"Carter, I'm sorry that I yelled at you. Will you forgive me?"
Blue eyes widened under eyelashes that are way longer than mine. His nose crinkled a bit, and his mouth opened like he wanted to say something. But nothing came out, so he shut his mouth once again and carefully listened, staring intently at me.
"I need you to understand that how I said it was wrong, but it's important that you never ever do that again."
He looked down, those wickedly long eyelashes now brushing rosy cheeks.
"When the baby is sitting in the bumbo seat, you are NOT to see how far back you can snap his head. You could really hurt the baby, and it's important that you are very gentle with him so that he can grow up to be big and strong and then he can play with you. Do you understand?"
"Obey." He whispered, twisting his little hands together.
I remembered the 30 seconds that I stepped out of the room, my terror upon returning to find this scene, and my confusion when Eli was laughing hysterically- happy to be noticed by his brother.
I thought about how my first instinct was to yell and yell at Carter. HOW COULD HE BE DOING THIS! And then the guilt that followed when I saw the confused look on Carter's face at the harsh tone of my voice.
Every once in a while something will happen- my children will do something that will make me stop in shock. WOW! Can't believe they just did that! Someone should really teach them to not be like that, and so I lash out in return with my tone. HOW DARE THEY.
And every time, it slowly dawns on me- that is my job. I am the teacher. A job that requires gentleness and love at all times. The lessons I am to teach are not detailed in a syllabus. The when and where are ever changing. The hows fluctuate daily, and the whys are the obvious unspoken.
Even in the most frustrating, exhausting, awful moments- I try to remember that this is a teaching moment. A moment in which they are watching me, waiting for my response. A moment that takes us one step closer to learning a valuable life lesson. Sometimes it's one step forward three dancing steps back to a silent "What Does The Fox Say". But these moments are invaluable. These moments build the future of my children.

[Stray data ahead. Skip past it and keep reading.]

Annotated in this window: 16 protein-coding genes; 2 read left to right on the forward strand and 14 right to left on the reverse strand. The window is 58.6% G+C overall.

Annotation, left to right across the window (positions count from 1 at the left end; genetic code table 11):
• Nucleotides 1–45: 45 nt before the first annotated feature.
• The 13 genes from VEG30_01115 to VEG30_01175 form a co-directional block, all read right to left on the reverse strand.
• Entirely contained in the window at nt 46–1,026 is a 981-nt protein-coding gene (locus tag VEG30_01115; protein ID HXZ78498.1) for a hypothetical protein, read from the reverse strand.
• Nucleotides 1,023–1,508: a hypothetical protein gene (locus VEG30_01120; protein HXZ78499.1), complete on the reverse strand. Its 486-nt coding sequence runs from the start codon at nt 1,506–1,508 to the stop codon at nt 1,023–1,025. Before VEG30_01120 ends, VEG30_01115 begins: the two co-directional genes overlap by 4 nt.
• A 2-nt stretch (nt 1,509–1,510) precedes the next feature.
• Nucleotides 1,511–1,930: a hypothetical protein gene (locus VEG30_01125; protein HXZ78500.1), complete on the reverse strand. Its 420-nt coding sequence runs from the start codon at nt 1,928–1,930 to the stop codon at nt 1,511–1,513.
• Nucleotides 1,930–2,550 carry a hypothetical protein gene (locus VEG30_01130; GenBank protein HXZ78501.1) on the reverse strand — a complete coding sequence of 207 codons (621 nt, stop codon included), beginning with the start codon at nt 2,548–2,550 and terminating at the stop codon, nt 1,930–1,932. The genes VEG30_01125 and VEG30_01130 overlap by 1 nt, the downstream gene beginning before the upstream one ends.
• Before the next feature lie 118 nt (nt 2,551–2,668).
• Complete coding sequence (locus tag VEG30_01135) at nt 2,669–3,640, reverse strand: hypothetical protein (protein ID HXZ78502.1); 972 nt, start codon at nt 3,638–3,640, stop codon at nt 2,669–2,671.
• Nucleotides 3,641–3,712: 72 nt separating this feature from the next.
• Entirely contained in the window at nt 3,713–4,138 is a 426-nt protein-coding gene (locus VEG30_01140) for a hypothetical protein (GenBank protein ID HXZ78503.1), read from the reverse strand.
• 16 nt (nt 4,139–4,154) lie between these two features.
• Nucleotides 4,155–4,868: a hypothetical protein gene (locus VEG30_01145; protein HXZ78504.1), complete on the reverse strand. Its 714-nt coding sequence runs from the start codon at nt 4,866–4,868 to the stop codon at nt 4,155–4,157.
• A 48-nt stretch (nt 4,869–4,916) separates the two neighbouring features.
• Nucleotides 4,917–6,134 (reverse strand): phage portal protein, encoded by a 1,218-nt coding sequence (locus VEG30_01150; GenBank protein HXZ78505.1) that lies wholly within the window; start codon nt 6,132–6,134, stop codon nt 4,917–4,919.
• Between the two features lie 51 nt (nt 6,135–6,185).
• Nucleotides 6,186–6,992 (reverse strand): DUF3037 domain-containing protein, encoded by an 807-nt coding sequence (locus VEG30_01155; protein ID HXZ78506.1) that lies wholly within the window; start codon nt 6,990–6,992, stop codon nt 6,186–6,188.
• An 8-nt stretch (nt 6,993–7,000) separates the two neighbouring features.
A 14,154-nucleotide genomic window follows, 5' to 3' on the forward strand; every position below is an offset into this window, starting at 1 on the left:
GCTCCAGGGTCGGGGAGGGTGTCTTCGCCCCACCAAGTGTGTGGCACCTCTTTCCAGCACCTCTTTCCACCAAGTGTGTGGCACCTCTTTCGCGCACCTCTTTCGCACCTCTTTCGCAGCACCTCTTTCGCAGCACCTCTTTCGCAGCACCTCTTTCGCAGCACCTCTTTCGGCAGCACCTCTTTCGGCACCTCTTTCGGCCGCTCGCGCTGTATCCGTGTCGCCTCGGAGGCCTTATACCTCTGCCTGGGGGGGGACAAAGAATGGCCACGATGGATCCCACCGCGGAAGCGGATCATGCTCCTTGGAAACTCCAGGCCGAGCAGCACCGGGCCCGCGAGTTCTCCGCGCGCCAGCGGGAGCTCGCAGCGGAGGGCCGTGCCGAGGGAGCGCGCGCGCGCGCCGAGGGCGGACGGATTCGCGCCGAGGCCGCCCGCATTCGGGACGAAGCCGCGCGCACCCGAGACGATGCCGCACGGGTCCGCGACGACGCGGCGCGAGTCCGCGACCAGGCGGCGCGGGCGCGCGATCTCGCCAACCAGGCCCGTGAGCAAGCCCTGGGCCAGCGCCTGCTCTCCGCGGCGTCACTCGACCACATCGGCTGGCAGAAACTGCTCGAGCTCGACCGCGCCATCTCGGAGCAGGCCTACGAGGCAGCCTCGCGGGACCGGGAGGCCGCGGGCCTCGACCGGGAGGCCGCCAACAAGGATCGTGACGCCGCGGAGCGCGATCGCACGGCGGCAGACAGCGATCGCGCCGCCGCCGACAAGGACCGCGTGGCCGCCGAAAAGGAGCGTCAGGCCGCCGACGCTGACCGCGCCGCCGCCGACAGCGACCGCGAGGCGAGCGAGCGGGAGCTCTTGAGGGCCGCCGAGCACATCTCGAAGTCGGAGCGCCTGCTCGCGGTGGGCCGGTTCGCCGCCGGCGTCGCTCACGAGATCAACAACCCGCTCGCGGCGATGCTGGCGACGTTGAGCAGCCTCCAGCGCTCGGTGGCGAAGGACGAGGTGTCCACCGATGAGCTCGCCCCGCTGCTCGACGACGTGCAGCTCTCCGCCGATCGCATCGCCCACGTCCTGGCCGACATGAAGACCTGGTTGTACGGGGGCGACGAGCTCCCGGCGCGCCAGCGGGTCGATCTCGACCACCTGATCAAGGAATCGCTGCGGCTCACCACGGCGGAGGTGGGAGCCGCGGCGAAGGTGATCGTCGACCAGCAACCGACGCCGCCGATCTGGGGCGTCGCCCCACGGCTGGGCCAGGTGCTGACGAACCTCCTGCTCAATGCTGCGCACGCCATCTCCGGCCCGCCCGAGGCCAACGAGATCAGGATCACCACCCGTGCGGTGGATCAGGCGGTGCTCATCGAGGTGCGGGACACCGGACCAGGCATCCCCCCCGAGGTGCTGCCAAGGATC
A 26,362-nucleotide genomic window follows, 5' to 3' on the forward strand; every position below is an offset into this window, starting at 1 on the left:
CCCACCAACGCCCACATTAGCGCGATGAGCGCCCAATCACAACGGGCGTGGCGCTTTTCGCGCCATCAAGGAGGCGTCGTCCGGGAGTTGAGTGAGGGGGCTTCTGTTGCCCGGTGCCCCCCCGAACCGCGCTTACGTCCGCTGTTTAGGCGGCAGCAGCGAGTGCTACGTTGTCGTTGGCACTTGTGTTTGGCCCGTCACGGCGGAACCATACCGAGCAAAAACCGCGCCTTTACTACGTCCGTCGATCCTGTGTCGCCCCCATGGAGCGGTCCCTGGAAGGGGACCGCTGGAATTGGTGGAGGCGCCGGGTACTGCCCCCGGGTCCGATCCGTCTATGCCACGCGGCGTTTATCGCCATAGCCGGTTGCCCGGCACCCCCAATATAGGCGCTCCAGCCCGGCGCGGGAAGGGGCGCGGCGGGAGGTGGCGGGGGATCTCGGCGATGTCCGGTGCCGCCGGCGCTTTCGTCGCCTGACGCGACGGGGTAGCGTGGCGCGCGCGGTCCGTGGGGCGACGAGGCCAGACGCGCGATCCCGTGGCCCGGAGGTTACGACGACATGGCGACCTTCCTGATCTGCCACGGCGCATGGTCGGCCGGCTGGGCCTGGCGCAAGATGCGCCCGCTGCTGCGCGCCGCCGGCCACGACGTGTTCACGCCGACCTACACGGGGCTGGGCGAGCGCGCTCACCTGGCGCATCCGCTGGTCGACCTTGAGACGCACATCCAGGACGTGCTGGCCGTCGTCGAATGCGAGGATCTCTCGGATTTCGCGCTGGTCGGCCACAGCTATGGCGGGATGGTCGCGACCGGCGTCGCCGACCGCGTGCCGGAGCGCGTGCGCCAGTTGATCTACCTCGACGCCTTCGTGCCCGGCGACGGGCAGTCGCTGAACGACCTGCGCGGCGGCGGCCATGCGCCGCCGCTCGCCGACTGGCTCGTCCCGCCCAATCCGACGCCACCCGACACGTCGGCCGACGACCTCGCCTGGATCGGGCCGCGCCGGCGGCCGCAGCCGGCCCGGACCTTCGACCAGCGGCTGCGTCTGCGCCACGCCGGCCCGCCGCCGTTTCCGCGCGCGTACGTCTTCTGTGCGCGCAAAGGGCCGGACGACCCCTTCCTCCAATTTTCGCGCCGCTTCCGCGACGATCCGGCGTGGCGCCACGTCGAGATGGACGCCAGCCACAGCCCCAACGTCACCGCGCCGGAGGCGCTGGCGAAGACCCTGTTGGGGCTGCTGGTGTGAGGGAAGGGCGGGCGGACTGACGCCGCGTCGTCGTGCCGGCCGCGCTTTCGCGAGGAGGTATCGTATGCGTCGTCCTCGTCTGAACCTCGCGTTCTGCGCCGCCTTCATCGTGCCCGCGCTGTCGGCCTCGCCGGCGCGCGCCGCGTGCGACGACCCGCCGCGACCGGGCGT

As I begin each day, I pray to have patience, a calm spirit, and the kindness to reply to them how I would want them to reply in situations in which they are frustrated.
30 seconds after I pray this- I have to pray it again. And then 30 seconds after that.
Because when I walk into the room and poop is flying- when the baby pees on me- when Addison is expressing frustration through hours of whining- when the house is exploding around me- when dinner is refused by tiny mouths- -when NO ONE IS OBEYING ME- when my day seems to be a failure...my first instinct is to yell. NO. NO NO NO NO NO NO NO!
But I am learning- I build stronger bridges, make more of an impact, teacher a longer lasting lesson- when I get to the "why did you really do this?" "what were you really trying to say?" "how can I reconnect with you right now?" in each situation with grace, calm, and a loving spirit.
I wish this was a one and done lesson for myself. I wish I only had to apologize that one time to my son because I was perfect after that. I'm not perfect, and I find myself back here far too often. But I pick myself up each time and keep going. Because that is my job.
And when the bad moments fade only into distant memory and the good moments take over- it is really good. The laughter, the smiles, the emerging personalities, the helping, the little people communicating with me, the family we are building- it is really good. We work through the hard so that we can fuel up again with the good.
As my two year old stood in front of me- looking puzzled at my apology- I asked him for a hug. His eyes started twinkling and he threw himself at me backwards so that I had to catch him (this is the way he hugs). His head fell back, laughter exploded from his lips, and his entire body shook with joy because of course I take the opportunity for a good ol' tickle.
"I love you." I told him and kissed his forehead.
He said nothing as he freed himself from my grasp- pretending to wince at the kiss, but the little smile on his face gave him away. As he walked away, I heard a soft, "yank you"- his remote response to everything now.
I thought about his cute little version of "thank you" and how he says it without being prompted.
I taught him that.